Back in September I wrote about the Memset Miniserver not being good enough for my site, and it’s only finally now that I had the time to make the switch elsewhere.
After much research, it was eventually a comment on my blog post that led me to EzPz hosting, with whom I finally decided to host. And not before time — after significant problems with the 128Mb VPS, Memset wrote to me saying I’d really need to upgrade to the 256Mb version, boosting my monthly payments from £30 to £50, and still with no paid support. To get paid support would be another £30 per month. £960 per year to host a few WordPress powered sites and have someone available to answer questions? Hmmm…
Don’t get me wrong — Memset have always been very helpful, but their offered solutions are way too expensive for a small one man business like mine. You need to be a big company with a fat hosting budget to really make good use of their dedicated solutions.
So, having decided on EzPz, I took about getting informed. Their pre-sales was exceptional, with an open forum where you can ask anything and be answered very promptly. I spent a few days asking questions on there and reading other customer enquiries and it answered all my questions. One customer asked well over 50 questions and all were answered clearly and promptly, with no suggestion that the customer was being difficult or annoying — something I’ve seen only too often on other similar forums.
I finally made the purchase of the Enterprise Reseller Package at around midnight on Friday 13th Feb — unlucky for some, but not in this case. Online purchases were handled through Google Checkout which can often take a while to register a purchase, but even while that was going on, the automated account was setup and I received immediate login details to my client area.
The first thing I did was to raise a support ticket to ask for one of their free services to be implemented: copying everything from my old host to the new. Since they both run on WHM/cPanel, it’s apparently straightforward to do this. You simply provide your login details to your old hosts WHM, and everything is transferred for you: email accounts, websites, databases, users, files — you name it, everything! The only bit that went a bit screwy here was that the transfer will override your new WHM username with your old one. I didn’t know this, so I couldn’t login with the new details sent in the welcome letter, but a quick support ticket solved it, sent at 12:30am and answered by 12:45am. I’ve never had that kind of response time from any other hosting company after hours: it’s normally handled the next day in my experience. Excellent stuff.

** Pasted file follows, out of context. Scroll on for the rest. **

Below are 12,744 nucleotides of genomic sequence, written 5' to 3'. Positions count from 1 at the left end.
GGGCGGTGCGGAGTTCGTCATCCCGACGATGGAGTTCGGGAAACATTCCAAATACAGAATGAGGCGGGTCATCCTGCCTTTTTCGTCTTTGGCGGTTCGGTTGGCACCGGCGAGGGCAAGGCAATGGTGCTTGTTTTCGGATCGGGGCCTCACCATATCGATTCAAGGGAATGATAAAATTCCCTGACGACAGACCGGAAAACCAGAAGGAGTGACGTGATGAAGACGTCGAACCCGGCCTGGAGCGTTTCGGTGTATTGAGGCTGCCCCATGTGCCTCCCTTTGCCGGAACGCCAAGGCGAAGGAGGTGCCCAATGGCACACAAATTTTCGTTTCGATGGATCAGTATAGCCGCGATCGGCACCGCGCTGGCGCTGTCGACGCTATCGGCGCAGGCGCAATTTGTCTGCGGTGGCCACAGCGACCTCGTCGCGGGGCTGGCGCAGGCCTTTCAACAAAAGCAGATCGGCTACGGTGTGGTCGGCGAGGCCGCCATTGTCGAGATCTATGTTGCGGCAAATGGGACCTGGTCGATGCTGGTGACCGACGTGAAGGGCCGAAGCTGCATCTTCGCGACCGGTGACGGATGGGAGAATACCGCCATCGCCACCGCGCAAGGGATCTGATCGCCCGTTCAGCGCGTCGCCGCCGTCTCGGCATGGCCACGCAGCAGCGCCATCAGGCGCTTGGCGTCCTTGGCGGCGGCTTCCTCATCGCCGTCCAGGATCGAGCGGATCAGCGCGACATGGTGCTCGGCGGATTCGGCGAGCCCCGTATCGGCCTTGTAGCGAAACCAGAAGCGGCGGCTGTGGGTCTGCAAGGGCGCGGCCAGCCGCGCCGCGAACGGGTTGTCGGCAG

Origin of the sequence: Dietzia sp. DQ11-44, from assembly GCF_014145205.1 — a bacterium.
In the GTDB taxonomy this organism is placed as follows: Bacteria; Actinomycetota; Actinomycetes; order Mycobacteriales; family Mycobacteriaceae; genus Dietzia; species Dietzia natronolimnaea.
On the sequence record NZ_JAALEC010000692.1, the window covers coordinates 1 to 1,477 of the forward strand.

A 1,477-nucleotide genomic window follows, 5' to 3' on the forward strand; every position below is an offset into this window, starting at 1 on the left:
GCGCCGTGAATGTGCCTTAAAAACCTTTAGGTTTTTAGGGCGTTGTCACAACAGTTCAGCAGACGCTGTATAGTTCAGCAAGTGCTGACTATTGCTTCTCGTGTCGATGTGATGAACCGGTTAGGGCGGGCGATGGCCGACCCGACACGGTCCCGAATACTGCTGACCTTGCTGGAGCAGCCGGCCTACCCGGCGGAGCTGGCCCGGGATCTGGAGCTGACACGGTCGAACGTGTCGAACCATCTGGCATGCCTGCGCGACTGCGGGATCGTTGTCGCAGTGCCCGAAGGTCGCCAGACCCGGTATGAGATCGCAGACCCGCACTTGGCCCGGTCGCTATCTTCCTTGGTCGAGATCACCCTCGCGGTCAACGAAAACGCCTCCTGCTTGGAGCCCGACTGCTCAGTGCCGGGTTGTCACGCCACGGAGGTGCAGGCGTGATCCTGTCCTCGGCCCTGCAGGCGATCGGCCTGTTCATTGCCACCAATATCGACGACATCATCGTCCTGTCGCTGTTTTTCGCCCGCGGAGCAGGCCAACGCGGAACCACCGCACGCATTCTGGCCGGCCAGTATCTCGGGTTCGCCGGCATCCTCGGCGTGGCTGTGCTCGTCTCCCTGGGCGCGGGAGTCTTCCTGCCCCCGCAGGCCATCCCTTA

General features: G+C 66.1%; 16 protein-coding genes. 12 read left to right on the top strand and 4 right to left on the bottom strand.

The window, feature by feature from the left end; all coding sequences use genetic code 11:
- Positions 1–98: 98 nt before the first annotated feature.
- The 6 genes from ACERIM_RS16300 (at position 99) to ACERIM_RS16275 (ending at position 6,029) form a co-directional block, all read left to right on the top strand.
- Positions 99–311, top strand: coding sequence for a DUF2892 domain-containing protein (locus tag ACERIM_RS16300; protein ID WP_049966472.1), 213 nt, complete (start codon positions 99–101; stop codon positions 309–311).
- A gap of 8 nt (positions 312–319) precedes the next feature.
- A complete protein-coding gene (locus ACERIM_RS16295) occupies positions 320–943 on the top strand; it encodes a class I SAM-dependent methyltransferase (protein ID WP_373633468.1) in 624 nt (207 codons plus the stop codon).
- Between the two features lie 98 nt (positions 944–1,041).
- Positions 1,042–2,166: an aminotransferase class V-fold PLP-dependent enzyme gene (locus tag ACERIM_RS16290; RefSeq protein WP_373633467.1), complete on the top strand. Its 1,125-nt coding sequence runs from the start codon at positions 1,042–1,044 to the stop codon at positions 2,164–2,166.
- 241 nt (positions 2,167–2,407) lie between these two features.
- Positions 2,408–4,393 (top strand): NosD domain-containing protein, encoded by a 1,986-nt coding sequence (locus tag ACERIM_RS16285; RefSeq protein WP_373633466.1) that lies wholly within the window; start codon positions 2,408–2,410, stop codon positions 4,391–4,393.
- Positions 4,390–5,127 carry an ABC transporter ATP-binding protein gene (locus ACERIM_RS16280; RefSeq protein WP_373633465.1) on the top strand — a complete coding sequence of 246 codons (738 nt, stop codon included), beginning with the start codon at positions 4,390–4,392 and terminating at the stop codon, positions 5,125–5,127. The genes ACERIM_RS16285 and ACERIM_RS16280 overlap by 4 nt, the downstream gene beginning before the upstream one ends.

One of the great things with having everything copied over is that you don’t have to reconfigure any of your email software — it all just carries on working as before. Superb!
I sent a few other support requests over the next day and everything was responded to within 15-30 mins. I’d repointed my name-servers before I went to bed, and by late Saturday, they were all pointing at the new host. Everything has been working fine since.
I haven’t yet had a chance to explore all the stuff in my Client space, but with my previous knowledge of WHM, I know it’s going to be easy to manage my own multiple accounts and set up new clients with hosting.
I have two small criticisms:
1) The Support Knowledgebase is a little thin on the ground and the search tool often yields no results for obvious terms such as “nameserver”. However, there are some nice and simple tutorial videos for common activities which have answered most of my questions. And to be honest, not having an extensive support library (compared to other hosts I’ve used) isn’t really an issue with the support requests being handled so fast.
2) No telephone support. I usually see this as a warning about the professionalism and responsiveness of a company. However, all email support tickets have be handled very fast so far, so hopefully this won’t be an issue.
Overall, I’m very impressed with the experience so far. Of course, I’ve yet to use the service in any great capacity, so I’ll write an update within the next couple months once I have a better idea of how it all performs.